I photograph because nothing else works out better for me.
“When speaking about myself, I say that I’m a photographer; before taking photographs I would say that I’m a poet; before that, that I’m a student…”
At the polytechnic institute, Anahit began taking photographs for the university’s official newspaper. Parallel to this, she was accepted into photojournalist Ruben Mangasaryan’s course at the Caucasus Media Institute.
“When I was studying for my doctorate degree, to leave the classroom, the student had to raise her hand and ask, may I leave, and the answer was often no. During class at the Caucasus Media Institute, someone may have been eating, another person, sitting on the desk, periodically we would have lecturers from abroad… And I understood that it’s more interesting to me here, and I want to be next to these people.”
Choosing photography as a profession, Anahit left her studies and has never regretted it. Only sometimes, in her dreams, she “goes up and down stairs, searching for the classroom.”
Ruben Mangasaryan was like a father to me, she says. “I picked up a lot from him. He didn’t give easily. It wasn’t like you could go and say, Ruben, how should I do this, and he would respond. He would say, what do you think, and that’s it. You would go and begin to ‘think,’ you would consider all the ‘thoughts’ within you in turn. I learned to think from him, to look at things from different sides.”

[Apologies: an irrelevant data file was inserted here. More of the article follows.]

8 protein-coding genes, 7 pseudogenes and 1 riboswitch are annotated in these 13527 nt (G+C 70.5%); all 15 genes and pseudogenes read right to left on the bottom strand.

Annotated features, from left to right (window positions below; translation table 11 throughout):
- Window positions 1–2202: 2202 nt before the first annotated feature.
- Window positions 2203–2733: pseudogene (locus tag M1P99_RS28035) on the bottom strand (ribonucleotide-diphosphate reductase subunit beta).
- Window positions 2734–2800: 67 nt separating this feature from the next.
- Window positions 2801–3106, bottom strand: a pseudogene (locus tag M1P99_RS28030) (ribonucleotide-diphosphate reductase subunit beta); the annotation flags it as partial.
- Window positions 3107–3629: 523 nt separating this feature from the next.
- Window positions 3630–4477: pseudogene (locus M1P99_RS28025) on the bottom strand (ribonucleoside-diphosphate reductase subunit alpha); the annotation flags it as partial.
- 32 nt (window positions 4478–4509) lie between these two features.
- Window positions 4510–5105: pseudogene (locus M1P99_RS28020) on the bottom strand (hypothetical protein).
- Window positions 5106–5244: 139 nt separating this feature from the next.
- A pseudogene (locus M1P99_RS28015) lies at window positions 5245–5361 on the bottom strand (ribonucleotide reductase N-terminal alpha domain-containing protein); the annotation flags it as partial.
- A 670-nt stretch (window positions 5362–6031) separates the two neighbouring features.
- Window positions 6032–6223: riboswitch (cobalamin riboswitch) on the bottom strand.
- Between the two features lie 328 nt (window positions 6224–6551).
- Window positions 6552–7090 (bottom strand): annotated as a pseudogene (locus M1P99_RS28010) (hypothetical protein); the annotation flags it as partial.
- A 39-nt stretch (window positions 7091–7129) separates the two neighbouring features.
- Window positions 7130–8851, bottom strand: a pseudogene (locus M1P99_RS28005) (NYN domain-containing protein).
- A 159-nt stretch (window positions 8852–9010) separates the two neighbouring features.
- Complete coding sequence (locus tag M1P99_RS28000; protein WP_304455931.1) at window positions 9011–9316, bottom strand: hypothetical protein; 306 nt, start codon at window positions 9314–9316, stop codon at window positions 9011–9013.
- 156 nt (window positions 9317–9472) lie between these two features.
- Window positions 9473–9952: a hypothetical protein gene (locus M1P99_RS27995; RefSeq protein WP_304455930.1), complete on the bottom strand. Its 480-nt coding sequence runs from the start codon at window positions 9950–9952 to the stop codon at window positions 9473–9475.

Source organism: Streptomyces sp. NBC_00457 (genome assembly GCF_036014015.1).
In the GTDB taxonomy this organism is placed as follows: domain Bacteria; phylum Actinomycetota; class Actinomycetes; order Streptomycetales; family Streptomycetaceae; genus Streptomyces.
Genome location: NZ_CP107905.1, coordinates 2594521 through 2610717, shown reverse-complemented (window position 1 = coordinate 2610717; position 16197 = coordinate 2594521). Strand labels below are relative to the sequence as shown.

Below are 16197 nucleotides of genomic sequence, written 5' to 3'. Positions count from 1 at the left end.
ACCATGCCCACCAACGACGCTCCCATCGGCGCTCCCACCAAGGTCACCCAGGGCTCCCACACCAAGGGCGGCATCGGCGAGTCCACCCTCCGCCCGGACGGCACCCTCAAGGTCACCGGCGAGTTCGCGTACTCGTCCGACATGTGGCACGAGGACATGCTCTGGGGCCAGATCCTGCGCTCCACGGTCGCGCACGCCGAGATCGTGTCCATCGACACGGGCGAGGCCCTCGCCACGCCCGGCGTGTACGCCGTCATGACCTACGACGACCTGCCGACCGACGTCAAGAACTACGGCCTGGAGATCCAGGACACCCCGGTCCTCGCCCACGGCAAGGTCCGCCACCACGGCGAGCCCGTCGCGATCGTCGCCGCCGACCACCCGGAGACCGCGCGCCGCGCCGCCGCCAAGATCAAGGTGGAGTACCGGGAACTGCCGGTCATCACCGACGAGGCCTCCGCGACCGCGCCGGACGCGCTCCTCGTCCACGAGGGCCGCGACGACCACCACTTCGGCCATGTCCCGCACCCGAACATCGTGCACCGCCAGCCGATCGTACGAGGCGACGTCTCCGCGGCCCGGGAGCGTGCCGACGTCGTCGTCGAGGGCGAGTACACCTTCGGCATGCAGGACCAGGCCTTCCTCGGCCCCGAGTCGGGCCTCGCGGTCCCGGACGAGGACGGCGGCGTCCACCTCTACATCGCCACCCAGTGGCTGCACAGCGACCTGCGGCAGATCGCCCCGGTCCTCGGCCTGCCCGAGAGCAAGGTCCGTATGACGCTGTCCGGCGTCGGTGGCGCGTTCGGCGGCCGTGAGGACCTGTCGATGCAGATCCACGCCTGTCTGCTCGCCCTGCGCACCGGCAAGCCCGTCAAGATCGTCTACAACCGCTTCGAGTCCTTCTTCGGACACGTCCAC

The lessons learned at a younger age, about the photographer’s professional and human values, become more visible and understandable with experience.
“Once one of the teachers from Denmark said that when they accept a photojournalist’s work they try to understand how caring of a person she is. I understood that much later. It often happens that I photograph something and present it in a completely different context. It turns out that I obtain a person’s trust then deceive and harm him.”
Anahit Hayrapetyan is one of the members of the 4 Plus center for documentary photographers. She has three children. She lives in Germany and comes to Armenia from time to time.
“These are different parallels that will probably never intersect. I live in Germany, but what I do from there is connected to Armenia.”
She doesn’t have high hopes of earning money through photojournalism. She often does projects knowing that at least today they have very little chance of being published in the foreign press. But she is sure that what she photographs needs to be documented today.
“I guess I’m lucky, since my husband has a job, and I can allow myself this.”
My photographs are my wealth. I always jokingly tell my husband, I have something to leave to the children, I’m going to leave them my projects in the will, what are you going to leave?
Anahit has written three poetry collections, and a series of poems also in the Karabakh dialect.
“The books don’t sell, you won’t make money off that, but there’s a type of energy for which tools aren’t enough to express it. That’s when you resort to the help of words, and the poems get written.”
If in photography I try to be objective, not express my political or civic position, in writing I am free: I write as I want, what I want.
Story and photos by Sona Kocharyan